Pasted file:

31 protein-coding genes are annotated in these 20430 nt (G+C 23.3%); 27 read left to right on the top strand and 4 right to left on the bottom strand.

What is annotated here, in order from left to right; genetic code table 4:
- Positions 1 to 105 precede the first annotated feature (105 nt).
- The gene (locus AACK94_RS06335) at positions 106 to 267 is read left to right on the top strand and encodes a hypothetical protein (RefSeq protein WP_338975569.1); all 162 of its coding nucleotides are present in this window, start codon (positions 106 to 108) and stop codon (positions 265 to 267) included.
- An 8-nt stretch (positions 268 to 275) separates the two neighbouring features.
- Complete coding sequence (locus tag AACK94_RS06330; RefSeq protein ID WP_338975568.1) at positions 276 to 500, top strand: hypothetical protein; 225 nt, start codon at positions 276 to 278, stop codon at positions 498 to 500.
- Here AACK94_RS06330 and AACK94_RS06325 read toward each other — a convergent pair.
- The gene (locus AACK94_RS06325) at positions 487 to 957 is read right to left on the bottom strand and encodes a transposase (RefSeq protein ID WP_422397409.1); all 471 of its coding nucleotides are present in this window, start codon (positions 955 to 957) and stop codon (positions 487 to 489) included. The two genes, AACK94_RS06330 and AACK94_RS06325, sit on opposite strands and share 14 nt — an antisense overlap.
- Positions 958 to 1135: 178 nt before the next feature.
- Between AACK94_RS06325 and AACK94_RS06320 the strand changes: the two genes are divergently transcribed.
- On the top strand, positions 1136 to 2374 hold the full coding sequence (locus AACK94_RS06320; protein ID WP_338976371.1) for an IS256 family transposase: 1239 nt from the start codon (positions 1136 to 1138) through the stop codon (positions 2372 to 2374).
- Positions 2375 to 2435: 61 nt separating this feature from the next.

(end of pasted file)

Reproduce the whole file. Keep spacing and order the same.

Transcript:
31 protein-coding genes are annotated in these 20430 nt (G+C 23.3%); 27 read left to right on the top strand and 4 right to left on the bottom strand.

What is annotated here, in order from left to right; genetic code table 4:
- Positions 1 to 105 precede the first annotated feature (105 nt).
- The gene (locus AACK94_RS06335) at positions 106 to 267 is read left to right on the top strand and encodes a hypothetical protein (RefSeq protein WP_338975569.1); all 162 of its coding nucleotides are present in this window, start codon (positions 106 to 108) and stop codon (positions 265 to 267) included.
- An 8-nt stretch (positions 268 to 275) separates the two neighbouring features.
- Complete coding sequence (locus tag AACK94_RS06330; RefSeq protein ID WP_338975568.1) at positions 276 to 500, top strand: hypothetical protein; 225 nt, start codon at positions 276 to 278, stop codon at positions 498 to 500.
- Here AACK94_RS06330 and AACK94_RS06325 read toward each other — a convergent pair.
- The gene (locus AACK94_RS06325) at positions 487 to 957 is read right to left on the bottom strand and encodes a transposase (RefSeq protein ID WP_422397409.1); all 471 of its coding nucleotides are present in this window, start codon (positions 955 to 957) and stop codon (positions 487 to 489) included. The two genes, AACK94_RS06330 and AACK94_RS06325, sit on opposite strands and share 14 nt — an antisense overlap.
- Positions 958 to 1135: 178 nt before the next feature.
- Between AACK94_RS06325 and AACK94_RS06320 the strand changes: the two genes are divergently transcribed.
- On the top strand, positions 1136 to 2374 hold the full coding sequence (locus AACK94_RS06320; protein ID WP_338976371.1) for an IS256 family transposase: 1239 nt from the start codon (positions 1136 to 1138) through the stop codon (positions 2372 to 2374).
- Positions 2375 to 2435: 61 nt separating this feature from the next.